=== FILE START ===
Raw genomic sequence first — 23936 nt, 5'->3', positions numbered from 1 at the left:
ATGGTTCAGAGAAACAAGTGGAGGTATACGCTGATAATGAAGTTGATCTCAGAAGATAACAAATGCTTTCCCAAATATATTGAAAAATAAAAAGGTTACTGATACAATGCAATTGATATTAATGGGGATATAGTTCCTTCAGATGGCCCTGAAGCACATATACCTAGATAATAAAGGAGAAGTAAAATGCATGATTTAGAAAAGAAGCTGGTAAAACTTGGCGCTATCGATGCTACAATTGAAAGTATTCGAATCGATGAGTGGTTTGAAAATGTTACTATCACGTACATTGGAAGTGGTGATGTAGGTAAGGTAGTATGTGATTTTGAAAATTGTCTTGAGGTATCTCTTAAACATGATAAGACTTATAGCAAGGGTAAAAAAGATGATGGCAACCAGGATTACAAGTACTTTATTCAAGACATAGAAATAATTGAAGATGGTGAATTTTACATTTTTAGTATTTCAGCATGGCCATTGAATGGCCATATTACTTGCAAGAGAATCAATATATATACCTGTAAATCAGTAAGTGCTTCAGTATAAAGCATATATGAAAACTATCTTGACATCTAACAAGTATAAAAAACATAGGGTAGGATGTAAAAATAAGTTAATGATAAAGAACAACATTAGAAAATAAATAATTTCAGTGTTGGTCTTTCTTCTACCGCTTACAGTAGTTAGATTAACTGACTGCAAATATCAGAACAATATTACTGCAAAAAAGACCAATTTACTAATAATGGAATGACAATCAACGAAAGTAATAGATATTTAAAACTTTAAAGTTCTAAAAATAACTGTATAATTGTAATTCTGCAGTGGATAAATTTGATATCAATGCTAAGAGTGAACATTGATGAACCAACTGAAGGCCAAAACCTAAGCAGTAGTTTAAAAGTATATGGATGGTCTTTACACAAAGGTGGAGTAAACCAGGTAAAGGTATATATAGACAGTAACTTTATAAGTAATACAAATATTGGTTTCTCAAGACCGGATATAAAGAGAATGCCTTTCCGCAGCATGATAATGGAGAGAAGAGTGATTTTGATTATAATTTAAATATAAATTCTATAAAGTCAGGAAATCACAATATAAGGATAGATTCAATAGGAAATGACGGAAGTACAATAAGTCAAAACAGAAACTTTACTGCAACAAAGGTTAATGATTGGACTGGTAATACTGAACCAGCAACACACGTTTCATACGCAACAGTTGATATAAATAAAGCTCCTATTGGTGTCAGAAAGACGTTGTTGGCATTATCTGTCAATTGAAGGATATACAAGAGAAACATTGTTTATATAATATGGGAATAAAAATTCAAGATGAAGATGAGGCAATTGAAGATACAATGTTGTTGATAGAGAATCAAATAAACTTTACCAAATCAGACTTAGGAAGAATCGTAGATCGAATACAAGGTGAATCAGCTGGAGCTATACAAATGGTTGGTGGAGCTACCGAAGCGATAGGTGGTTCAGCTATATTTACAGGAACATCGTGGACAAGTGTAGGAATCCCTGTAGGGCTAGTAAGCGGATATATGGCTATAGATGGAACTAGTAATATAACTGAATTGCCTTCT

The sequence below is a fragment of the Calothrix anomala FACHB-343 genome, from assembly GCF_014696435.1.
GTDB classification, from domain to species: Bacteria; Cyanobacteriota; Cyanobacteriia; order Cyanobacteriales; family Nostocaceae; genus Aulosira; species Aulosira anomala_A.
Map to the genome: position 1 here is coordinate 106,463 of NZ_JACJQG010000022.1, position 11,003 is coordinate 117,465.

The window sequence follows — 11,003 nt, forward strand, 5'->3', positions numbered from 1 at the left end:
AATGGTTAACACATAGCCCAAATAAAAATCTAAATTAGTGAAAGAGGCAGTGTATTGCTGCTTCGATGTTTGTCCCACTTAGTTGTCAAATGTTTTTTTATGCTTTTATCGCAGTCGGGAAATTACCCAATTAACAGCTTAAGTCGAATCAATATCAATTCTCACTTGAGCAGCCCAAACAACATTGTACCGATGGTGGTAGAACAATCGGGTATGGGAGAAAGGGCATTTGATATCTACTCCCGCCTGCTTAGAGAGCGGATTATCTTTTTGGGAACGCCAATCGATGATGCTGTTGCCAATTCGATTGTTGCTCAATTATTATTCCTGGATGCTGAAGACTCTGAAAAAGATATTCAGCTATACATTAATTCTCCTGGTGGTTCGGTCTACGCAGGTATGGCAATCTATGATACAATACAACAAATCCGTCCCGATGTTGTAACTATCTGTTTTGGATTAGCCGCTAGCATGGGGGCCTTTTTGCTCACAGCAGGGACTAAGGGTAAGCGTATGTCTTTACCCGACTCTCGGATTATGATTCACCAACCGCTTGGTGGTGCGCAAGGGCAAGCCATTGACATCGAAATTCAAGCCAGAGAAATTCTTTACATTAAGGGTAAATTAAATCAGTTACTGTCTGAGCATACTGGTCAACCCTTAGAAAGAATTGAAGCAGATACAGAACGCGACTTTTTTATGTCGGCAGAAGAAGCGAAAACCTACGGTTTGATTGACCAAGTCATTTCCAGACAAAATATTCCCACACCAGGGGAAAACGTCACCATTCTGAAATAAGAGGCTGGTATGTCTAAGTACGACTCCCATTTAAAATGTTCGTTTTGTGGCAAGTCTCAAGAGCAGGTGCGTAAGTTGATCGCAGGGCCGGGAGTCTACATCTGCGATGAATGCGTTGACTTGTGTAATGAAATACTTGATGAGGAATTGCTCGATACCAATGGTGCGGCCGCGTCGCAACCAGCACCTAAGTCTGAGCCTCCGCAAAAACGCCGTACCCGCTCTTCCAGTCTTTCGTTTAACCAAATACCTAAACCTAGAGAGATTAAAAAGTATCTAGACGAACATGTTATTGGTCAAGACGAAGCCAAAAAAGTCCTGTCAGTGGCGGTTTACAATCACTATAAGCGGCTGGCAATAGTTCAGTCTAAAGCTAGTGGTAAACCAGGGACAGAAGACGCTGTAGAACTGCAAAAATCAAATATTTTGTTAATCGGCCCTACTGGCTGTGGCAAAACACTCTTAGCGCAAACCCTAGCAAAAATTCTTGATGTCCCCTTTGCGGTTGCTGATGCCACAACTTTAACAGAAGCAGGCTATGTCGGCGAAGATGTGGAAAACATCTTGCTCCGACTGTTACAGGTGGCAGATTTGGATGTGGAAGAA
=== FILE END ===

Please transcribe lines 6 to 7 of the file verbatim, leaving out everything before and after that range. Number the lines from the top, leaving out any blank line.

The window sequence follows — 11,003 nt, forward strand, 5'->3', positions numbered from 1 at the left end:
AATGGTTAACACATAGCCCAAATAAAAATCTAAATTAGTGAAAGAGGCAGTGTATTGCTGCTTCGATGTTTGTCCCACTTAGTTGTCAAATGTTTTTTTATGCTTTTATCGCAGTCGGGAAATTACCCAATTAACAGCTTAAGTCGAATCAATATCAATTCTCACTTGAGCAGCCCAAACAACATTGTACCGATGGTGGTAGAACAATCGGGTATGGGAGAAAGGGCATTTGATATCTACTCCCGCCTGCTTAGAGAGCGGATTATCTTTTTGGGAACGCCAATCGATGATGCTGTTGCCAATTCGATTGTTGCTCAATTATTATTCCTGGATGCTGAAGACTCTGAAAAAGATATTCAGCTATACATTAATTCTCCTGGTGGTTCGGTCTACGCAGGTATGGCAATCTATGATACAATACAACAAATCCGTCCCGATGTTGTAACTATCTGTTTTGGATTAGCCGCTAGCATGGGGGCCTTTTTGCTCACAGCAGGGACTAAGGGTAAGCGTATGTCTTTACCCGACTCTCGGATTATGATTCACCAACCGCTTGGTGGTGCGCAAGGGCAAGCCATTGACATCGAAATTCAAGCCAGAGAAATTCTTTACATTAAGGGTAAATTAAATCAGTTACTGTCTGAGCATACTGGTCAACCCTTAGAAAGAATTGAAGCAGATACAGAACGCGACTTTTTTATGTCGGCAGAAGAAGCGAAAACCTACGGTTTGATTGACCAAGTCATTTCCAGACAAAATATTCCCACACCAGGGGAAAACGTCACCATTCTGAAATAAGAGGCTGGTATGTCTAAGTACGACTCCCATTTAAAATGTTCGTTTTGTGGCAAGTCTCAAGAGCAGGTGCGTAAGTTGATCGCAGGGCCGGGAGTCTACATCTGCGATGAATGCGTTGACTTGTGTAATGAAATACTTGATGAGGAATTGCTCGATACCAATGGTGCGGCCGCGTCGCAACCAGCACCTAAGTCTGAGCCTCCGCAAAAACGCCGTACCCGCTCTTCCAGTCTTTCGTTTAACCAAATACCTAAACCTAGAGAGATTAAAAAGTATCTAGACGAACATGTTATTGGTCAAGACGAAGCCAAAAAAGTCCTGTCAGTGGCGGTTTACAATCACTATAAGCGGCTGGCAATAGTTCAGTCTAAAGCTAGTGGTAAACCAGGGACAGAAGACGCTGTAGAACTGCAAAAATCAAATATTTTGTTAATCGGCCCTACTGGCTGTGGCAAAACACTCTTAGCGCAAACCCTAGCAAAAATTCTTGATGTCCCCTTTGCGGTTGCTGATGCCACAACTTTAACAGAAGCAGGCTATGTCGGCGAAGATGTGGAAAACATCTTGCTCCGACTGTTACAGGTGGCAGATTTGGATGTGGAAGAA